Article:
Plug-and-play comes of age

Jon Barrett Electronics Sourcing
Jon Barrett, Managing Editor, Electronics Sourcing

Thanks to a unique set of circumstances, there is a single day when I judge the accomplishments of the electronics industry over the previous year: Christmas day.

On that day, as if by magic, electronic products appear on the living room floor. The time frame to enable them is immediate. The userbase comprises demanding children. Finally, any form of meaningful technical support is non-existent.

This year the challenge was an app-controlled toy and this is how things went. Connect phone to WiFi: check. Find correct app on store and download: check. Register app using facial recognition: check. Enable Bluetooth on toy: check. Enable Bluetooth on phone: check. Allow app to find toy: check. Allow app to interrogate toy’s firmware: check. Automatically update firmware: check. Reboot toy: check. Play with toy: check.

Every single step worked perfectly. I do believe, after 25-years, plug-and-play has come of age. To be honest the concept of plug-and-play always faced an uphill struggle. No sooner were standards decided, technology quickly moved on and the goalposts shifted.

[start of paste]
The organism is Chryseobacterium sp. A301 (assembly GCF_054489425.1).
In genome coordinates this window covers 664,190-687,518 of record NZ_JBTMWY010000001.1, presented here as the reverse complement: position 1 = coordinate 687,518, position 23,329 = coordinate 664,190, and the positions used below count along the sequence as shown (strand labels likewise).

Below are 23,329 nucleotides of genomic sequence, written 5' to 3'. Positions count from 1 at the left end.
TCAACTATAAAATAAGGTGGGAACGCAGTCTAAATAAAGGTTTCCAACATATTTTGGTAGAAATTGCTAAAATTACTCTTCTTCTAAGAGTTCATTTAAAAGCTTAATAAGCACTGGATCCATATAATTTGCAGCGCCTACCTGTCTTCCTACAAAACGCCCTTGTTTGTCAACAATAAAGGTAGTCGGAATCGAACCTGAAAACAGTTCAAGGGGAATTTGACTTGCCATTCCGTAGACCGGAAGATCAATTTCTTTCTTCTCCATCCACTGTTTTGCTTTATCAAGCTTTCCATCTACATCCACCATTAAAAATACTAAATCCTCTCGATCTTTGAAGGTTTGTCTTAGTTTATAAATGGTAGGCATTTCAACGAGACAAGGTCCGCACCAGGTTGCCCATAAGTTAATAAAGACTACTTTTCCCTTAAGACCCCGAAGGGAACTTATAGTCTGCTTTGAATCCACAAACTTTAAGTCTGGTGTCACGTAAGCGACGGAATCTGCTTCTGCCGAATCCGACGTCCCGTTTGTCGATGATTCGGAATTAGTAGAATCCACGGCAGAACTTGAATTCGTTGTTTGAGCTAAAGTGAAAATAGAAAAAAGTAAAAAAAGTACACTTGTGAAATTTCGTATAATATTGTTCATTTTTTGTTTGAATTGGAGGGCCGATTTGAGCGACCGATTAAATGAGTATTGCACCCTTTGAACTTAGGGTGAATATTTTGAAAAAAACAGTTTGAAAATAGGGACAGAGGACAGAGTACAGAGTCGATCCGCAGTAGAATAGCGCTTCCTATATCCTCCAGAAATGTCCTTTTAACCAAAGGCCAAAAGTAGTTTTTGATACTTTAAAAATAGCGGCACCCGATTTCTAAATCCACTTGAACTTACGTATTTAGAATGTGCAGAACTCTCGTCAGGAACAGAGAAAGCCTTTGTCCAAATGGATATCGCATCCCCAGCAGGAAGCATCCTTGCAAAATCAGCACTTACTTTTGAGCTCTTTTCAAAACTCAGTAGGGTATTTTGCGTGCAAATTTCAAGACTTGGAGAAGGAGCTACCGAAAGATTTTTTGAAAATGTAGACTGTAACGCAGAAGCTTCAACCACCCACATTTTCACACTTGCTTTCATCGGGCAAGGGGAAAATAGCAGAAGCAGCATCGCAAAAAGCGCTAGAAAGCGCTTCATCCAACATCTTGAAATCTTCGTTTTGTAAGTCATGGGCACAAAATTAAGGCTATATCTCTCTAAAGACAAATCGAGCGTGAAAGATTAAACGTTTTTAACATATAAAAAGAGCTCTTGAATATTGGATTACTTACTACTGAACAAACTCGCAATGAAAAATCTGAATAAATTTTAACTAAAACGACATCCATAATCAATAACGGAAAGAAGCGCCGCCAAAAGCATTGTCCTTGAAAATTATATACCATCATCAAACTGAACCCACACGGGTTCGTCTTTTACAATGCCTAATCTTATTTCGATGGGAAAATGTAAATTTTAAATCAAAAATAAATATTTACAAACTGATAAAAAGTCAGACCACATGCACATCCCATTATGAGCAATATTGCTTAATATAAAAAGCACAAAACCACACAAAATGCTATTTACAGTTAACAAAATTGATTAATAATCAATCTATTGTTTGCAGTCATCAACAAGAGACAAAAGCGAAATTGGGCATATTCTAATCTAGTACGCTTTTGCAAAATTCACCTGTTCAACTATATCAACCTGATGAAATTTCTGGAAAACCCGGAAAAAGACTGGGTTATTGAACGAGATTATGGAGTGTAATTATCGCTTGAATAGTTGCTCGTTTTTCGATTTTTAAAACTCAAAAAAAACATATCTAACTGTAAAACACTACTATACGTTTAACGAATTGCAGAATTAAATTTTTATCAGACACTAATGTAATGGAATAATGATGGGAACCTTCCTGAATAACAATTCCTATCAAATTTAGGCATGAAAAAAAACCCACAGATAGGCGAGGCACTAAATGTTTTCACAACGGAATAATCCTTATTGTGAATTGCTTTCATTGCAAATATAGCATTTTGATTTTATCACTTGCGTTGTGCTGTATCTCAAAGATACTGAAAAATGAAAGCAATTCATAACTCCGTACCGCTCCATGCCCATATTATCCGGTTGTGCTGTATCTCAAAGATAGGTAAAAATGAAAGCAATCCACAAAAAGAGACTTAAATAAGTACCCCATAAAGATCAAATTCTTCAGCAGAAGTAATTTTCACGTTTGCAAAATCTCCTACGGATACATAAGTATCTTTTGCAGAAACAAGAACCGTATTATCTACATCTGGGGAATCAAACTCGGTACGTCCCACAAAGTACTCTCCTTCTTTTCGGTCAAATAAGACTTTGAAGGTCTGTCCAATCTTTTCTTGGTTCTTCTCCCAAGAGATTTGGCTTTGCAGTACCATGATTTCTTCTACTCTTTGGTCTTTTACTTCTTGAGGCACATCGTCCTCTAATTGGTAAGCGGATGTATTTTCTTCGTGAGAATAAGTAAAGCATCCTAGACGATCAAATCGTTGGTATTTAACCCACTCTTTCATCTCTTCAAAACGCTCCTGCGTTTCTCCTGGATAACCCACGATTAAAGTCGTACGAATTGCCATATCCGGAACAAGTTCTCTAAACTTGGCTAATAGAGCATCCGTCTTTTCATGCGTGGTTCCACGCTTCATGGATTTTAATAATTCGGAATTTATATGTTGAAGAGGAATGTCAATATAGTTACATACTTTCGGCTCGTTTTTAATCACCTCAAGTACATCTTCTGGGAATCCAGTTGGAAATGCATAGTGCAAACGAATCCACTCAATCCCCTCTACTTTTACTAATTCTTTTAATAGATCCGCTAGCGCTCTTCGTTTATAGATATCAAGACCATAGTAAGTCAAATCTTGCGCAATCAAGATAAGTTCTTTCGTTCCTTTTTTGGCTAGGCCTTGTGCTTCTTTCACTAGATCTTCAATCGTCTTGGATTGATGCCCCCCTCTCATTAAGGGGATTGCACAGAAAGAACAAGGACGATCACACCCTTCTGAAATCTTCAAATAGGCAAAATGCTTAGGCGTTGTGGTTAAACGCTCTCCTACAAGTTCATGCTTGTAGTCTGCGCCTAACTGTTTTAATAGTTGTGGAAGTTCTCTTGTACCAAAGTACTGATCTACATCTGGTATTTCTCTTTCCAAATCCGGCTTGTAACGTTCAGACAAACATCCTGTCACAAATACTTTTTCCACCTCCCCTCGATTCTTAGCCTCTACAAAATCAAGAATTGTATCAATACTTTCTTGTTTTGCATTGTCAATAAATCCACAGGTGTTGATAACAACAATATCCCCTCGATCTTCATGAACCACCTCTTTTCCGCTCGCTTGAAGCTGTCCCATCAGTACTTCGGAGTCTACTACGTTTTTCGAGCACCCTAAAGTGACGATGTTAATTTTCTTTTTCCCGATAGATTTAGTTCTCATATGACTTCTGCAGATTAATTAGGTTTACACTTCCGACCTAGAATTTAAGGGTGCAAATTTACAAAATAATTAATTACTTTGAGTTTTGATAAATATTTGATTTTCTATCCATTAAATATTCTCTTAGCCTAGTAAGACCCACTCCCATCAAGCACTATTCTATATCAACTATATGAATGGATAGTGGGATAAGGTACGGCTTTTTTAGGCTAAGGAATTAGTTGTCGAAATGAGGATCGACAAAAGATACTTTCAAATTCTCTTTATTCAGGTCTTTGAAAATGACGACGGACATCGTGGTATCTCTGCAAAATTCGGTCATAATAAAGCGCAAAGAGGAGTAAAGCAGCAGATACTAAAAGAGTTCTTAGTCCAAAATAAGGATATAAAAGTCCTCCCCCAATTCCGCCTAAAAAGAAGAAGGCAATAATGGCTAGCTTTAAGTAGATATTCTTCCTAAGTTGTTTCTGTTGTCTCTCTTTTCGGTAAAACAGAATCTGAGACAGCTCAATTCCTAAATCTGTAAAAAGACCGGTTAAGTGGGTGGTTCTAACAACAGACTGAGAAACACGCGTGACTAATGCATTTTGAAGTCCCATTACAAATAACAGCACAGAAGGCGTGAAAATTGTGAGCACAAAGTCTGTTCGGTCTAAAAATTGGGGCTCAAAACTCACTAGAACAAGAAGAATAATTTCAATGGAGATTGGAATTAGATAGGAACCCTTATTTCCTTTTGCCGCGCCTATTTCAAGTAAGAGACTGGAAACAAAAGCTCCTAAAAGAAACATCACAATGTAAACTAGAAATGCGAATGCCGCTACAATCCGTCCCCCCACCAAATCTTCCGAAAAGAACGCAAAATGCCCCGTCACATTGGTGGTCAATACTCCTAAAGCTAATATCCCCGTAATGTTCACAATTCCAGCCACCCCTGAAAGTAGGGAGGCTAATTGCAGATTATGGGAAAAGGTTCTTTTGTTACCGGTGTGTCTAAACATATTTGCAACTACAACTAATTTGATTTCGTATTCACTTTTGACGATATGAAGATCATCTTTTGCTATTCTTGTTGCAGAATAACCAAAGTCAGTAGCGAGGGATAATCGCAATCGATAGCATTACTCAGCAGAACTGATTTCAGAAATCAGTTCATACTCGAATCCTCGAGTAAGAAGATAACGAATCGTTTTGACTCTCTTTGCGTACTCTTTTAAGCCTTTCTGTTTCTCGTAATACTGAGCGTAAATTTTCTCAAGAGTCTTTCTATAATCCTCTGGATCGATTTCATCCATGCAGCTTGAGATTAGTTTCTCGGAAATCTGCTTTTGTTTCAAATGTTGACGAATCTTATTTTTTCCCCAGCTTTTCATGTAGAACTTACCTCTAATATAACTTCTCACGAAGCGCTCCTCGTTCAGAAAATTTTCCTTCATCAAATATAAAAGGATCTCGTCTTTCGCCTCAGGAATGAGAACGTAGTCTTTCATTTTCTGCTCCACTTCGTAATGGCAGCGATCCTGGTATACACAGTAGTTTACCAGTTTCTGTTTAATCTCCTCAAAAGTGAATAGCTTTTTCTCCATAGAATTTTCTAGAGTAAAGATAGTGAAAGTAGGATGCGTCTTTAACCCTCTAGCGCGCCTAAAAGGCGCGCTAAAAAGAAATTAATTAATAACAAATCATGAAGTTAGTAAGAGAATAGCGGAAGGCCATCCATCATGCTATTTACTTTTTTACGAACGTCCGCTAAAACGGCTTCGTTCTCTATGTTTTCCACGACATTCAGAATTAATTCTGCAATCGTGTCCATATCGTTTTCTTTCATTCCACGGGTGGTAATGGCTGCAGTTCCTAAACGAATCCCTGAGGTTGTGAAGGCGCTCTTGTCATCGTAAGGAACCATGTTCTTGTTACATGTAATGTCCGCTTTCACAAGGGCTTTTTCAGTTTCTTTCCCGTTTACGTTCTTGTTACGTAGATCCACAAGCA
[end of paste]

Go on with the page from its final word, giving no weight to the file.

However, in a world of 5G IoT, a flaky handshake at any point along the data chain, regardless of the product, application or environment, is unacceptable.

As today’s children grow older, their app-controlled toy cars will become full size autonomous vehicles, a type of technology evolution which will eventually reach into every aspect of everyone’s lives.

Expect bill-of-materials to reflect secure, robust, reliable, ergonomic, 5G centric plug-and-play products, starting now.